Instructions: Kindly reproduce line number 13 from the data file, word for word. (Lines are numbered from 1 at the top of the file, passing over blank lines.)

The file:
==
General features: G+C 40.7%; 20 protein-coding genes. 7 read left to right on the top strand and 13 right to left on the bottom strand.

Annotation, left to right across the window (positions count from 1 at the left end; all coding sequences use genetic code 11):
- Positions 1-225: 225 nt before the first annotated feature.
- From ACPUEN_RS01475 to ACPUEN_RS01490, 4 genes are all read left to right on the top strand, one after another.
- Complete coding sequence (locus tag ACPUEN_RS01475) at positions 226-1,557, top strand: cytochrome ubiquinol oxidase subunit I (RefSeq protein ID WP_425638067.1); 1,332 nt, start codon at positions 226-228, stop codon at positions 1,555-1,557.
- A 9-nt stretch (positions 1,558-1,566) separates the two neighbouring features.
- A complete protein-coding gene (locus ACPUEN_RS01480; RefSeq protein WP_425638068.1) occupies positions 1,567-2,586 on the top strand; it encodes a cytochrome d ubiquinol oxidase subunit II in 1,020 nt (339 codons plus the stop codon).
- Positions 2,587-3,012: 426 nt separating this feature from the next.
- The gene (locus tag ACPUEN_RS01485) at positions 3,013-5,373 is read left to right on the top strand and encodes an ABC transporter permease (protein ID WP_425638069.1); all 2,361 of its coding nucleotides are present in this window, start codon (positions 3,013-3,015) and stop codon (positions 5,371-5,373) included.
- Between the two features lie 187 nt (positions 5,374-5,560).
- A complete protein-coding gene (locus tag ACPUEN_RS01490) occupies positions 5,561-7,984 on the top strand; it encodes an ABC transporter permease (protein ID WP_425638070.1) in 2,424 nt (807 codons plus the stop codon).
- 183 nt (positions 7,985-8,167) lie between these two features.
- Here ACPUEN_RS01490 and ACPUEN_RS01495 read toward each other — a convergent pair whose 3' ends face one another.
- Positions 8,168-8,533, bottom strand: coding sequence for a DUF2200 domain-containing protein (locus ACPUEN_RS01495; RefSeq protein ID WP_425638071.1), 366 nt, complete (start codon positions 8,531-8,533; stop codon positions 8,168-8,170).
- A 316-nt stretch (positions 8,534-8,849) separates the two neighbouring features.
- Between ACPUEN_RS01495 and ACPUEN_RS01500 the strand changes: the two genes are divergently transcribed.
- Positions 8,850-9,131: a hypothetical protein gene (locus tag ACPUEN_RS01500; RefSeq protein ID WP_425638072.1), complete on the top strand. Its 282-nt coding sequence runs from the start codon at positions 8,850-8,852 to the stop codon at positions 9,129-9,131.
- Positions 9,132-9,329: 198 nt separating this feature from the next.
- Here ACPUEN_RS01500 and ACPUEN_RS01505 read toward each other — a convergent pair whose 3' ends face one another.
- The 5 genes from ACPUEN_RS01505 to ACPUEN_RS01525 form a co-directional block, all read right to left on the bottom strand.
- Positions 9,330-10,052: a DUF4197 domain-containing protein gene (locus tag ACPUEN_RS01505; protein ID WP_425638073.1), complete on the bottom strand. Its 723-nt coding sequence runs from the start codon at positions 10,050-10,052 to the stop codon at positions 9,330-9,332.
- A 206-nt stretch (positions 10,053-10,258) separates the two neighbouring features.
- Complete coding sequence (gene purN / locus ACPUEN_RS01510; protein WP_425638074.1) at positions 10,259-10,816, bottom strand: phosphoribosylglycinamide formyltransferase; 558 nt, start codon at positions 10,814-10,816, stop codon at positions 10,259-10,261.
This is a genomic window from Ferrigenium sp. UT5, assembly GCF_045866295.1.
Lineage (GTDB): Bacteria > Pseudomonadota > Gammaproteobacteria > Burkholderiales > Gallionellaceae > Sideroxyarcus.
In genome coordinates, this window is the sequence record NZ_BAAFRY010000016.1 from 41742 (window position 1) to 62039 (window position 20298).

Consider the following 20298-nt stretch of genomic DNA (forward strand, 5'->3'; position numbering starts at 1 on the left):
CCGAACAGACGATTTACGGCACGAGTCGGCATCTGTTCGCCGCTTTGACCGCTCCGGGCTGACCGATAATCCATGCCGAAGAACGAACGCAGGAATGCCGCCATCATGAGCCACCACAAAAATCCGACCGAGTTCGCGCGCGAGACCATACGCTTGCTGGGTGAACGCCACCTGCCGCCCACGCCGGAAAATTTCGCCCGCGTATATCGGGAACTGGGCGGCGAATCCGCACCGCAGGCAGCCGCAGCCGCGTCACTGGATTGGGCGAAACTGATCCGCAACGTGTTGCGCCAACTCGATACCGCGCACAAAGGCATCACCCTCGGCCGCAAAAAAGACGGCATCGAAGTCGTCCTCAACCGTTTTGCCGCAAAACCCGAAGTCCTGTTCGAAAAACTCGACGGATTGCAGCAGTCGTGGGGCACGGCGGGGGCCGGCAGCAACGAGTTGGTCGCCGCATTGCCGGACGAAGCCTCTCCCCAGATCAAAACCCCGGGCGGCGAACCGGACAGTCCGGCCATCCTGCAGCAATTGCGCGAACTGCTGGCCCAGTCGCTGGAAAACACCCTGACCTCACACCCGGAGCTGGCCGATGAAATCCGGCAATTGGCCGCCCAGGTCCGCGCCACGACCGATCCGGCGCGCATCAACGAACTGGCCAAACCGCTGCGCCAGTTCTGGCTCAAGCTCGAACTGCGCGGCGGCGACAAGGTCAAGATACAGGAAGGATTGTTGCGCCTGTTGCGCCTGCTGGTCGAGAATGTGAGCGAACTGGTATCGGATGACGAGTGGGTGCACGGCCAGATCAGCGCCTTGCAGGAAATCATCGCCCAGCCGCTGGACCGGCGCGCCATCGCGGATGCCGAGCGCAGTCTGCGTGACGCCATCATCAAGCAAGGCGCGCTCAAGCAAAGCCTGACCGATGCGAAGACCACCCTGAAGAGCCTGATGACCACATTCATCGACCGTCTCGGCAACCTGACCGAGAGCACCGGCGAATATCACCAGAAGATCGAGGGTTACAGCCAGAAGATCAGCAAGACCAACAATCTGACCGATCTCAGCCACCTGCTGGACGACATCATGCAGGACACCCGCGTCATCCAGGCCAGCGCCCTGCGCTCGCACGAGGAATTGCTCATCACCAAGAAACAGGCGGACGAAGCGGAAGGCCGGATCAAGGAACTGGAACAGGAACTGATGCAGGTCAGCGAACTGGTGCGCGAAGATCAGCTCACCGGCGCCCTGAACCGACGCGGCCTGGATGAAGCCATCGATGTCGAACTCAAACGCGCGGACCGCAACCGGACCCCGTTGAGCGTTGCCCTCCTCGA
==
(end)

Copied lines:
- Here ACPUEN_RS01490 and ACPUEN_RS01495 read toward each other — a convergent pair whose 3' ends face one another.